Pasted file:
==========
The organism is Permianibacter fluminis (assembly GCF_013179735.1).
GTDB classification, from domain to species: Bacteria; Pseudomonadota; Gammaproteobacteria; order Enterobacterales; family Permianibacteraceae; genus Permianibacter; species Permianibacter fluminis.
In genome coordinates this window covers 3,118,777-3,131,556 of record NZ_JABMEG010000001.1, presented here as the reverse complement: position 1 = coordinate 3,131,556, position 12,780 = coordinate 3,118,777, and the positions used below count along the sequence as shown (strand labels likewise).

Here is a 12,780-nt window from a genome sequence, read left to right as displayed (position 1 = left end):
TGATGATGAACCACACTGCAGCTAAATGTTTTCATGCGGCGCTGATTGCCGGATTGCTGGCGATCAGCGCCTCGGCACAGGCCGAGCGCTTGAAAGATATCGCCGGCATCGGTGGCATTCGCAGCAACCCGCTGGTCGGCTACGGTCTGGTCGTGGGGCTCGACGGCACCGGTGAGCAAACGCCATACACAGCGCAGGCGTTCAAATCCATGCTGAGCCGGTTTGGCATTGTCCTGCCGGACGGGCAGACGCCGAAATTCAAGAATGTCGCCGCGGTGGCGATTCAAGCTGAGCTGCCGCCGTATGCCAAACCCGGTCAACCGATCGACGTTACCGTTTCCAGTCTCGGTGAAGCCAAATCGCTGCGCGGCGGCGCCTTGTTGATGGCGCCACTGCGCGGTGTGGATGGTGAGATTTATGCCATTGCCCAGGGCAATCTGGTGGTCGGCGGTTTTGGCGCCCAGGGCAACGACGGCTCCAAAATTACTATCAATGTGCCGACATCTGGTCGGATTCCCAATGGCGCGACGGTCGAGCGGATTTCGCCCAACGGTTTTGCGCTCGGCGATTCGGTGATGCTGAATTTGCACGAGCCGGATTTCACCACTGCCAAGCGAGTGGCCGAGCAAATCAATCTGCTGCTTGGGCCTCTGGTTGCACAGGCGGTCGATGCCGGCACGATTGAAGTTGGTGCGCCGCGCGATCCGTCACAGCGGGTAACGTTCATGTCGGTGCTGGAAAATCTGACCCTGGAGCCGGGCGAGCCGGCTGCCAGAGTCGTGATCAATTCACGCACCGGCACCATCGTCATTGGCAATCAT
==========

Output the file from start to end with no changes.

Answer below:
The organism is Permianibacter fluminis (assembly GCF_013179735.1).
GTDB classification, from domain to species: Bacteria; Pseudomonadota; Gammaproteobacteria; order Enterobacterales; family Permianibacteraceae; genus Permianibacter; species Permianibacter fluminis.
In genome coordinates this window covers 3,118,777-3,131,556 of record NZ_JABMEG010000001.1, presented here as the reverse complement: position 1 = coordinate 3,131,556, position 12,780 = coordinate 3,118,777, and the positions used below count along the sequence as shown (strand labels likewise).

Here is a 12,780-nt window from a genome sequence, read left to right as displayed (position 1 = left end):
TGATGATGAACCACACTGCAGCTAAATGTTTTCATGCGGCGCTGATTGCCGGATTGCTGGCGATCAGCGCCTCGGCACAGGCCGAGCGCTTGAAAGATATCGCCGGCATCGGTGGCATTCGCAGCAACCCGCTGGTCGGCTACGGTCTGGTCGTGGGGCTCGACGGCACCGGTGAGCAAACGCCATACACAGCGCAGGCGTTCAAATCCATGCTGAGCCGGTTTGGCATTGTCCTGCCGGACGGGCAGACGCCGAAATTCAAGAATGTCGCCGCGGTGGCGATTCAAGCTGAGCTGCCGCCGTATGCCAAACCCGGTCAACCGATCGACGTTACCGTTTCCAGTCTCGGTGAAGCCAAATCGCTGCGCGGCGGCGCCTTGTTGATGGCGCCACTGCGCGGTGTGGATGGTGAGATTTATGCCATTGCCCAGGGCAATCTGGTGGTCGGCGGTTTTGGCGCCCAGGGCAACGACGGCTCCAAAATTACTATCAATGTGCCGACATCTGGTCGGATTCCCAATGGCGCGACGGTCGAGCGGATTTCGCCCAACGGTTTTGCGCTCGGCGATTCGGTGATGCTGAATTTGCACGAGCCGGATTTCACCACTGCCAAGCGAGTGGCCGAGCAAATCAATCTGCTGCTTGGGCCTCTGGTTGCACAGGCGGTCGATGCCGGCACGATTGAAGTTGGTGCGCCGCGCGATCCGTCACAGCGGGTAACGTTCATGTCGGTGCTGGAAAATCTGACCCTGGAGCCGGGCGAGCCGGCTGCCAGAGTCGTGATCAATTCACGCACCGGCACCATCGTCATTGGCAATCAT